Yesterday was a tough day where I felt like a totally bad parent. I felt like rocking with a teddybear, sucking a dummy and banging my head on a wall!

I must defiantly admit it
I didn’t think as a mother I would be so shit
A northerner, a salt of the earth working class brit
But I’m about as patient as a toddler who’s been asked to sit
Through twenty episodes of Coronation Street with a lip that’s bruised and slit
But I’m building him up for a spell at her Majesty’s in the nick
When he’s fifteen years and a bit.

I think I’ve just had enough
I didn’t think as a mother it would be so tough
I didn’t think the days would be so dreary, nights so rough
I never knew CBeebies was such torture til I’d had enough
Of Mr fucking Tumble and his Makaton special stuff
I want to get the fucker into everlasting handcuffs
Let’s see him last five minutes in this ruff and tumble neighbourhood.

I think I need a fag
I didn’t think as a mother I would lose my rag
I didn’t think I’d turn into a bloody vicious nag
Thirty years ago I was a stunner, a looker, a stellar shag
And now I’m looking rougher, like a no fag, no shag, hag
And I slob around in PJ’s like a degenerate, depressed bag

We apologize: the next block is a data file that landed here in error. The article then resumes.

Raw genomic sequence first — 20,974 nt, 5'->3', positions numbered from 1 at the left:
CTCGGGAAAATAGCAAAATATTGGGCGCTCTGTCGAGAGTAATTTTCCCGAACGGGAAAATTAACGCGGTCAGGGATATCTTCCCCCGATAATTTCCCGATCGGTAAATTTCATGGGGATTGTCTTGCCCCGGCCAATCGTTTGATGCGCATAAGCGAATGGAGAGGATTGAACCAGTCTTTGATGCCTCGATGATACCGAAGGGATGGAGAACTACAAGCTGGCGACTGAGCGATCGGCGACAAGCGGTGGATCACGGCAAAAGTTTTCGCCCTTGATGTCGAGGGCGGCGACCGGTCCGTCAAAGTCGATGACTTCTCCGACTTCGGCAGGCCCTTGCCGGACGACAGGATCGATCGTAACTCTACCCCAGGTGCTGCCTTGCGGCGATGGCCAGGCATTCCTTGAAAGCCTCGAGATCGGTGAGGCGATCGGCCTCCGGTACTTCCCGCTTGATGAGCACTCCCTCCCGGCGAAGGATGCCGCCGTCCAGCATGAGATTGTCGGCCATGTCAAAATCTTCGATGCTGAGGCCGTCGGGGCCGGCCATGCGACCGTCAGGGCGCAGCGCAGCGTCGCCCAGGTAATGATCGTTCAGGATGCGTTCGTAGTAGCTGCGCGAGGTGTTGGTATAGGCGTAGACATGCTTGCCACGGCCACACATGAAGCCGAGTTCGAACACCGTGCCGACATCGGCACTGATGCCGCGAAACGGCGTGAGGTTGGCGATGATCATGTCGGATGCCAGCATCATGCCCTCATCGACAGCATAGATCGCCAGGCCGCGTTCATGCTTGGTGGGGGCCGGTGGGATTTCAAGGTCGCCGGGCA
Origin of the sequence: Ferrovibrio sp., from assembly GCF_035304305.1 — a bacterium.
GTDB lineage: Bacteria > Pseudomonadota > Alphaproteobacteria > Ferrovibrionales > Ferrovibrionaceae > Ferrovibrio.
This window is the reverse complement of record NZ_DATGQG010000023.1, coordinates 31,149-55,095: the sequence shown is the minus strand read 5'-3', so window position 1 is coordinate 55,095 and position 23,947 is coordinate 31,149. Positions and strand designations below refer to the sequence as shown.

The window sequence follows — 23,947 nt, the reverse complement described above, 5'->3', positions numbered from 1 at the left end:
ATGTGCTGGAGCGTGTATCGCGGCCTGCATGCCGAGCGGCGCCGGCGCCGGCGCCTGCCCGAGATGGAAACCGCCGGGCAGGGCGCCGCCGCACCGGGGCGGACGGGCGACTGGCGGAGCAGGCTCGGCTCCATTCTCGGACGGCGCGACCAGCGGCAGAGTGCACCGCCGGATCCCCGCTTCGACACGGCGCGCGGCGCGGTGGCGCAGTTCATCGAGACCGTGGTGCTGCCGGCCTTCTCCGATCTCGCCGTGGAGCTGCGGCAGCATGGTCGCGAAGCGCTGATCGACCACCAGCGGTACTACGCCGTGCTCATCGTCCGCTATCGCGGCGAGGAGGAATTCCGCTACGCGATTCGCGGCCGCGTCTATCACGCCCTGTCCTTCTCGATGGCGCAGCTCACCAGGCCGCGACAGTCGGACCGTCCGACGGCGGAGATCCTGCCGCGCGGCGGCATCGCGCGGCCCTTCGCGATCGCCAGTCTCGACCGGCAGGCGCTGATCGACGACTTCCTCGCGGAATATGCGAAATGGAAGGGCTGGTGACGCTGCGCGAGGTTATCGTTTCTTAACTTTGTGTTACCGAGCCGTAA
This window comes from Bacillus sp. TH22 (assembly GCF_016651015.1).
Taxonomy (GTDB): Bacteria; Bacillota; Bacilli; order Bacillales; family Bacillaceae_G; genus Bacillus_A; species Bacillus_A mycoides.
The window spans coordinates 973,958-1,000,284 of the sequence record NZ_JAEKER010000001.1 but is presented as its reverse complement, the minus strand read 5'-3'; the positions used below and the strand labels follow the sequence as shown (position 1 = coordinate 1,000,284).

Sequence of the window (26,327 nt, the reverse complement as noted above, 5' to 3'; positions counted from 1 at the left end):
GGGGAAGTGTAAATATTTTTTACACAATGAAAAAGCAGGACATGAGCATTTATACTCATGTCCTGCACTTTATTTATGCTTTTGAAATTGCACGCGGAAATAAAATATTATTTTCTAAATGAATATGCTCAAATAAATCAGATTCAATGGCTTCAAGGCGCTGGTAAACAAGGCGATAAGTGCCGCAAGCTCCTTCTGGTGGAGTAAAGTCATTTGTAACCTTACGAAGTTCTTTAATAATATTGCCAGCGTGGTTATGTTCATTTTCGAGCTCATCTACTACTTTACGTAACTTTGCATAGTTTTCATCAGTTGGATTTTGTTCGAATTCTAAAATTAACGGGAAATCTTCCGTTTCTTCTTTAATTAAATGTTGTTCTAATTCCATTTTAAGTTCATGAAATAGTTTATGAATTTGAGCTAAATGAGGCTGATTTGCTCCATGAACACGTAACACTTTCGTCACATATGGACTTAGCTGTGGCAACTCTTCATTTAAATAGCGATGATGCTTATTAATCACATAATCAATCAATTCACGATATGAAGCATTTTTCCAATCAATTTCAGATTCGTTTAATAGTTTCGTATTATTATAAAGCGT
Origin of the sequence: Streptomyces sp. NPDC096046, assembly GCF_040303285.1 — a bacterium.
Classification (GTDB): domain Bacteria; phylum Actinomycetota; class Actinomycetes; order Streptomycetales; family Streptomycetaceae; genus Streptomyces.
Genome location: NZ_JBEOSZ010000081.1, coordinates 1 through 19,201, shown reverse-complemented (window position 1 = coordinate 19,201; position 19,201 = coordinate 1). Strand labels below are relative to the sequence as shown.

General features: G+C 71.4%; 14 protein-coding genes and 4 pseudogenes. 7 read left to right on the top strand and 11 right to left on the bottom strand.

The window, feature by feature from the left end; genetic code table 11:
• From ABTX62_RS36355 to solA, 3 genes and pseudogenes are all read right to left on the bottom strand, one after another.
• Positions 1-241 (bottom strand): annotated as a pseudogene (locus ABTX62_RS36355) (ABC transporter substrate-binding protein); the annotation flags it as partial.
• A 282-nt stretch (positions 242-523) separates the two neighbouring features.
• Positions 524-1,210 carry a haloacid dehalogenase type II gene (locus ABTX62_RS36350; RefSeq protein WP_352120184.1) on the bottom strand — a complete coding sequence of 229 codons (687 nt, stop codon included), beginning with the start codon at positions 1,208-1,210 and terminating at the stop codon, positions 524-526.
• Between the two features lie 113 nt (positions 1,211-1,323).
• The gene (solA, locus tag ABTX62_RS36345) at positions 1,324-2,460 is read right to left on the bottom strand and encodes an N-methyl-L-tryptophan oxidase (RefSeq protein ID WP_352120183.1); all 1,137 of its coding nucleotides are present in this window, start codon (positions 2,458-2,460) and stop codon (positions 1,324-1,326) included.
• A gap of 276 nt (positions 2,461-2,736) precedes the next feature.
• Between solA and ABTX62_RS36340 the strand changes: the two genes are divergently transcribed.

With my Primark/Lidl/Aldi/Iceland cheap ass price tag.

I know I’m no Barbie doll
I didn’t think a mother’s life would seem so bland and droll
I didn’t think I’d end up with the amusement shortfall
Playing games of banging heads against a council concrete wall
Wishing I could stab a knife into my bleedin kid’s football
My kid acting like a gangsta when he’s only 5 foot tall.
Saying no she don’t live here when the hard debt collectors call.

I didn’t think that as a mother I would be so shit
I didn’t think that as a teacher I would be so bad at it
I always thought that I would be a Supernanny big hit
But now I’m slumming, tunes a hummin, leggings that my arse don’t fit
My kid’s a screaming, social worker’s looking at my home pit
And making snotty comments about the mess and bloody state of it.

But I try my best, each shitty day to be a better mum
But it’s hard when you’re bipolar and the moodswings always come.